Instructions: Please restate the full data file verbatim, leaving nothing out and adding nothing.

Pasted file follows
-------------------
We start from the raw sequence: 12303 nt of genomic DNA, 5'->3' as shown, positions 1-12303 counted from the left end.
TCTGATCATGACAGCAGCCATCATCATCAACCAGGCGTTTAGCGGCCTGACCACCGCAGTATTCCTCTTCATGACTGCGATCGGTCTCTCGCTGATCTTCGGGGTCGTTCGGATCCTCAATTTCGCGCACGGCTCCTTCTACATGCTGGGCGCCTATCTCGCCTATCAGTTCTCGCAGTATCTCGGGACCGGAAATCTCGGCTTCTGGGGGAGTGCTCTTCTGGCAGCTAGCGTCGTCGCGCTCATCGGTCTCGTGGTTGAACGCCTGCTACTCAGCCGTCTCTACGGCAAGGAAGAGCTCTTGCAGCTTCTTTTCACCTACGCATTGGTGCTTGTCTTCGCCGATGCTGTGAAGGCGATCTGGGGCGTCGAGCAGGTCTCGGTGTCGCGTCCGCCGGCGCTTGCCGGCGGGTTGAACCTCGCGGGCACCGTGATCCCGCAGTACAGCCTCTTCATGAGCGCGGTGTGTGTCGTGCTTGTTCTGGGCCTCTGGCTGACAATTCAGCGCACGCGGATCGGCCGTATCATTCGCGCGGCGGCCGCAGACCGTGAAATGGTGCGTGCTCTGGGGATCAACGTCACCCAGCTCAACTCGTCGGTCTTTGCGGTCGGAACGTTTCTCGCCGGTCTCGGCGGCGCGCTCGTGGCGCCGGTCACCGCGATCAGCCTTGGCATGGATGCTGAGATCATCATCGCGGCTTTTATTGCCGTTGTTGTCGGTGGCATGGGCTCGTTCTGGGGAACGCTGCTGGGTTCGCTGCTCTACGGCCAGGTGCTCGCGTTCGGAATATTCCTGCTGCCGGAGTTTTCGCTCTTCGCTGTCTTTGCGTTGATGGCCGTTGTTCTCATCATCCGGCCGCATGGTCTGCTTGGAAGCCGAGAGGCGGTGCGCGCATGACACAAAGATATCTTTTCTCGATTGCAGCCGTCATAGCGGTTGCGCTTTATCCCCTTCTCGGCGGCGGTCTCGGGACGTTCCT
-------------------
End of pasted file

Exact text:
We start from the raw sequence: 12303 nt of genomic DNA, 5'->3' as shown, positions 1-12303 counted from the left end.
TCTGATCATGACAGCAGCCATCATCATCAACCAGGCGTTTAGCGGCCTGACCACCGCAGTATTCCTCTTCATGACTGCGATCGGTCTCTCGCTGATCTTCGGGGTCGTTCGGATCCTCAATTTCGCGCACGGCTCCTTCTACATGCTGGGCGCCTATCTCGCCTATCAGTTCTCGCAGTATCTCGGGACCGGAAATCTCGGCTTCTGGGGGAGTGCTCTTCTGGCAGCTAGCGTCGTCGCGCTCATCGGTCTCGTGGTTGAACGCCTGCTACTCAGCCGTCTCTACGGCAAGGAAGAGCTCTTGCAGCTTCTTTTCACCTACGCATTGGTGCTTGTCTTCGCCGATGCTGTGAAGGCGATCTGGGGCGTCGAGCAGGTCTCGGTGTCGCGTCCGCCGGCGCTTGCCGGCGGGTTGAACCTCGCGGGCACCGTGATCCCGCAGTACAGCCTCTTCATGAGCGCGGTGTGTGTCGTGCTTGTTCTGGGCCTCTGGCTGACAATTCAGCGCACGCGGATCGGCCGTATCATTCGCGCGGCGGCCGCAGACCGTGAAATGGTGCGTGCTCTGGGGATCAACGTCACCCAGCTCAACTCGTCGGTCTTTGCGGTCGGAACGTTTCTCGCCGGTCTCGGCGGCGCGCTCGTGGCGCCGGTCACCGCGATCAGCCTTGGCATGGATGCTGAGATCATCATCGCGGCTTTTATTGCCGTTGTTGTCGGTGGCATGGGCTCGTTCTGGGGAACGCTGCTGGGTTCGCTGCTCTACGGCCAGGTGCTCGCGTTCGGAATATTCCTGCTGCCGGAGTTTTCGCTCTTCGCTGTCTTTGCGTTGATGGCCGTTGTTCTCATCATCCGGCCGCATGGTCTGCTTGGAAGCCGAGAGGCGGTGCGCGCATGACACAAAGATATCTTTTCTCGATTGCAGCCGTCATAGCGGTTGCGCTTTATCCCCTTCTCGGCGGCGGTCTCGGGACGTTCCT